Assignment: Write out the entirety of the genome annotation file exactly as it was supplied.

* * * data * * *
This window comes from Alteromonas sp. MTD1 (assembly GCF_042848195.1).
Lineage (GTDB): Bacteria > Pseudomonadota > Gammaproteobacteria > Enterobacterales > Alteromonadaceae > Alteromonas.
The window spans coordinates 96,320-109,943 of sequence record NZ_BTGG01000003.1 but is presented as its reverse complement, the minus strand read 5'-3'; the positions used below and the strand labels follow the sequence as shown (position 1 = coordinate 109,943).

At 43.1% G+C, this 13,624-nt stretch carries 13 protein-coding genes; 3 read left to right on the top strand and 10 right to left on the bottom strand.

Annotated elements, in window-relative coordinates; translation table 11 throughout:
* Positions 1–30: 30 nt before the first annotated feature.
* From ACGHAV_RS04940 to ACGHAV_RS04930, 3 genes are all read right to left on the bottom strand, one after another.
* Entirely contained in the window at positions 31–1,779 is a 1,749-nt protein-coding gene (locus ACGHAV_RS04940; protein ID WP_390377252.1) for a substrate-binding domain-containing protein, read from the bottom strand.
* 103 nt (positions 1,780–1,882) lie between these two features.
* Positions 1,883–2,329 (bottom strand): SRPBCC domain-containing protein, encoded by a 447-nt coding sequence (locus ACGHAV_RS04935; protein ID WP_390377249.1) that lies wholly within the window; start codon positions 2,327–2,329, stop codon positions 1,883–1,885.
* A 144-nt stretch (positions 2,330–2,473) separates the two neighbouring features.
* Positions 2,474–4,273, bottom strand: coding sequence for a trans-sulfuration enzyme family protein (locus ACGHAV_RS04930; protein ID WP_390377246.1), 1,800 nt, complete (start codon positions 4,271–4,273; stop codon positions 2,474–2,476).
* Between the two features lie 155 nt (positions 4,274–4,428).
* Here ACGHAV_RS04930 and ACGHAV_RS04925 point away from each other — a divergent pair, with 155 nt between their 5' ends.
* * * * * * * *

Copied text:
This window comes from Alteromonas sp. MTD1 (assembly GCF_042848195.1).
Lineage (GTDB): Bacteria > Pseudomonadota > Gammaproteobacteria > Enterobacterales > Alteromonadaceae > Alteromonas.
The window spans coordinates 96,320-109,943 of sequence record NZ_BTGG01000003.1 but is presented as its reverse complement, the minus strand read 5'-3'; the positions used below and the strand labels follow the sequence as shown (position 1 = coordinate 109,943).

At 43.1% G+C, this 13,624-nt stretch carries 13 protein-coding genes; 3 read left to right on the top strand and 10 right to left on the bottom strand.

Annotated elements, in window-relative coordinates; translation table 11 throughout:
* Positions 1–30: 30 nt before the first annotated feature.
* From ACGHAV_RS04940 to ACGHAV_RS04930, 3 genes are all read right to left on the bottom strand, one after another.
* Entirely contained in the window at positions 31–1,779 is a 1,749-nt protein-coding gene (locus ACGHAV_RS04940; protein ID WP_390377252.1) for a substrate-binding domain-containing protein, read from the bottom strand.
* 103 nt (positions 1,780–1,882) lie between these two features.
* Positions 1,883–2,329 (bottom strand): SRPBCC domain-containing protein, encoded by a 447-nt coding sequence (locus ACGHAV_RS04935; protein ID WP_390377249.1) that lies wholly within the window; start codon positions 2,327–2,329, stop codon positions 1,883–1,885.
* A 144-nt stretch (positions 2,330–2,473) separates the two neighbouring features.
* Positions 2,474–4,273, bottom strand: coding sequence for a trans-sulfuration enzyme family protein (locus ACGHAV_RS04930; protein ID WP_390377246.1), 1,800 nt, complete (start codon positions 4,271–4,273; stop codon positions 2,474–2,476).
* Between the two features lie 155 nt (positions 4,274–4,428).
* Here ACGHAV_RS04930 and ACGHAV_RS04925 point away from each other — a divergent pair, with 155 nt between their 5' ends.